Mohammed Almannaa, a third-year doctoral student in civil
engineering, was named a 2019 Traffic
Safety Scholar and awarded a $1,000 scholarship to attend the 37th annual Lifesavers
National Conference on Highway Safety Priorities in Louisville, Ky. last
weekend. Keeley Greene, a double major in sociology and communication, also
received the award.
During the conference, Almannaa, Greene, and the other
Scholars met with state and national traffic safety leaders, explored career
opportunities with professionals in the public and private sectors, and
participated in plenary sessions and workshops. In its fourth year, the Traffic
Safety Scholars program aims to showcase the diversity of career opportunities
in traffic safety to students.
“When I read about the conference and also about the people
who have applied for this scholarship in the past, I found that they all seemed
so excited that they had this opportunity to attend–to interact with
professionals and engineers. I felt very encouraged to apply,” said Almannaa,
who found out about the scholarship program on social media.
Almannaa presented research he conducted at VTTI about drivers with arthritis for a
statistical methodology course, later published by the Transportation Research
Board. Using video and other sensor data from the Second Strategic Highway
Research Program naturalistic driving study, the largest light-vehicle study of
its kind ever conducted, he and his classmates conducted statistical modeling
to analyze driving differences between individuals with and without arthritis
and to compare their crash risk.
“We found that the
individuals who had arthritis were 72 percent more likely to be involved in a
crash,” he explained. “In our paper, we are suggesting that automakers should
have special assistance systems available. It is very important given that
there are around 54 million people in the United States who have arthritis.”
Almannaa’s statistical methodology for epidemiology and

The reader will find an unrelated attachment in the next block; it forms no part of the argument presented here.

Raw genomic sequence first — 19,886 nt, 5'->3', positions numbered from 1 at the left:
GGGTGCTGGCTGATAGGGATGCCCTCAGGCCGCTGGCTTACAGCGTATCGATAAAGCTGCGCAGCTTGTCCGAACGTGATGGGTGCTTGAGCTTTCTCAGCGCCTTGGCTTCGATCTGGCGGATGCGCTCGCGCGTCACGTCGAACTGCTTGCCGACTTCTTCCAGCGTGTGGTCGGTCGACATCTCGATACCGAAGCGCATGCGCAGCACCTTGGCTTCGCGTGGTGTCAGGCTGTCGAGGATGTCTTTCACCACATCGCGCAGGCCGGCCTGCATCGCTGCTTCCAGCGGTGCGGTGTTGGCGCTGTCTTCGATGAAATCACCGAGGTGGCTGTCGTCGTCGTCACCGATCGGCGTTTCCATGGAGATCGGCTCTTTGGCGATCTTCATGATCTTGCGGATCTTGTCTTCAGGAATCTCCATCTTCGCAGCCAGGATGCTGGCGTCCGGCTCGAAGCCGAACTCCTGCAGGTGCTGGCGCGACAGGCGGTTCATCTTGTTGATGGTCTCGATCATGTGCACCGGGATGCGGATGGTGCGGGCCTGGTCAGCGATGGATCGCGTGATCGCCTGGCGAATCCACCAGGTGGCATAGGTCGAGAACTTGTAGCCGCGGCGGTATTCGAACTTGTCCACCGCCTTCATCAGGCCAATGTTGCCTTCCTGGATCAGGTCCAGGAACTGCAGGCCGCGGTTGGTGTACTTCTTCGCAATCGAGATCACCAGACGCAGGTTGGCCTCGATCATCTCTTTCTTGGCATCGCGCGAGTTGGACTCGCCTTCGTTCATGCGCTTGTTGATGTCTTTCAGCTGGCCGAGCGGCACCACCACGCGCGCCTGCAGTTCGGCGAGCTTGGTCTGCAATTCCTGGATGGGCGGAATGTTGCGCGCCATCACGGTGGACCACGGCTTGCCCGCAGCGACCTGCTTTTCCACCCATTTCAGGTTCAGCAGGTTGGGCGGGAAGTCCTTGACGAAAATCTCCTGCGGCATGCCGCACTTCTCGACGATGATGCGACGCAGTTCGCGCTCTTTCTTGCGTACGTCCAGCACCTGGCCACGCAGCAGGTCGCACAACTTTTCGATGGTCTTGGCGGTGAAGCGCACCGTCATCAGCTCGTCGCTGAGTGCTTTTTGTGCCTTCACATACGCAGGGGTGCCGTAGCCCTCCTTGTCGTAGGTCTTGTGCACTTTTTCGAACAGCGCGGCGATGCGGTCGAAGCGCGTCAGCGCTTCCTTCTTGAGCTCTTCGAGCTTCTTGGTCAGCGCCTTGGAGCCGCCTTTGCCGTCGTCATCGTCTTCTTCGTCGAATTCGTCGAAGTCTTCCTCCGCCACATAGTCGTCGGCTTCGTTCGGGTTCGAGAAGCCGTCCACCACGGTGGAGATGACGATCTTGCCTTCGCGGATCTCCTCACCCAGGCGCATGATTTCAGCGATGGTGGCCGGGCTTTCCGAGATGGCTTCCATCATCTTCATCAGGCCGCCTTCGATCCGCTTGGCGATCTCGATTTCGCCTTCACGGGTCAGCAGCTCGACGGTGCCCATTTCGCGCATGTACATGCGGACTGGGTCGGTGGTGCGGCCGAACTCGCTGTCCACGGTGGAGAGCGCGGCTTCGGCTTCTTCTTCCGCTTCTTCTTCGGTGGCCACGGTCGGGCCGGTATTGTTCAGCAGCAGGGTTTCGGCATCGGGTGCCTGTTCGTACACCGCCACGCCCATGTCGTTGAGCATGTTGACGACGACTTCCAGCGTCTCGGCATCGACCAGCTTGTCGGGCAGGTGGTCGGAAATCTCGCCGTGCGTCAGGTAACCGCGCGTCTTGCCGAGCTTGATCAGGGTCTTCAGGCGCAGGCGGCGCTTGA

observational studies class was taught by Feng Guo, lead data scientist at VTTI
and associate professor in the statistics department. Almannaa is also a recent
graduate of the Urban
Computing certificate program, sponsored by the National Science Foundation
and led by Virginia Tech’s Discovery Analytics Center. His advisor is Hesham
Rakha, director of VTTI’s Center for Sustainable Mobility and the Samuel
Reynolds Pritchard Professor of Engineering.
“I would not have received this opportunity without the outstanding
supervision and excellent mentoring from my adviser, Dr. Rakha, since I joined
VTTI in 2014. I have been fortunate to be under his guidance over the past six
years during which I learned how to find a research question, then approach my
question, use the best scientific tools to investigate, analyze the results,
and finally present my work at a conference,” said Almannaa.
As a student whose transportation interests have ranged from
driver safety to traffic
mobility to bike sharing systems throughout his academic career, Almannaa
appreciated the breadth of educational and professional development
opportunities that Lifesavers provided.
“Our issue here in academia is that we are so focused on our
own research. We tend fall short on interacting with others who are not
specializing in our field. I liked the fact that the conference was multidisciplinary
and allowed me to meet and learn from different people outside of my area,”
said Almannaa. “It’s all about exploring.”
The Lifesavers Conference, the nation’s largest gathering of
traffic safety professionals, showcases the latest research, strategies,
countermeasures, and new approaches for addressing the nation’s most pressing
traffic safety problems.
Learn about the
Traffic Safety Scholars program: https://lifesaversconference.org/traffic-safety-scholars/
Learn about the Lifesavers Conference: 37th
annual Lifesavers National Conference on Highway Safety Priorities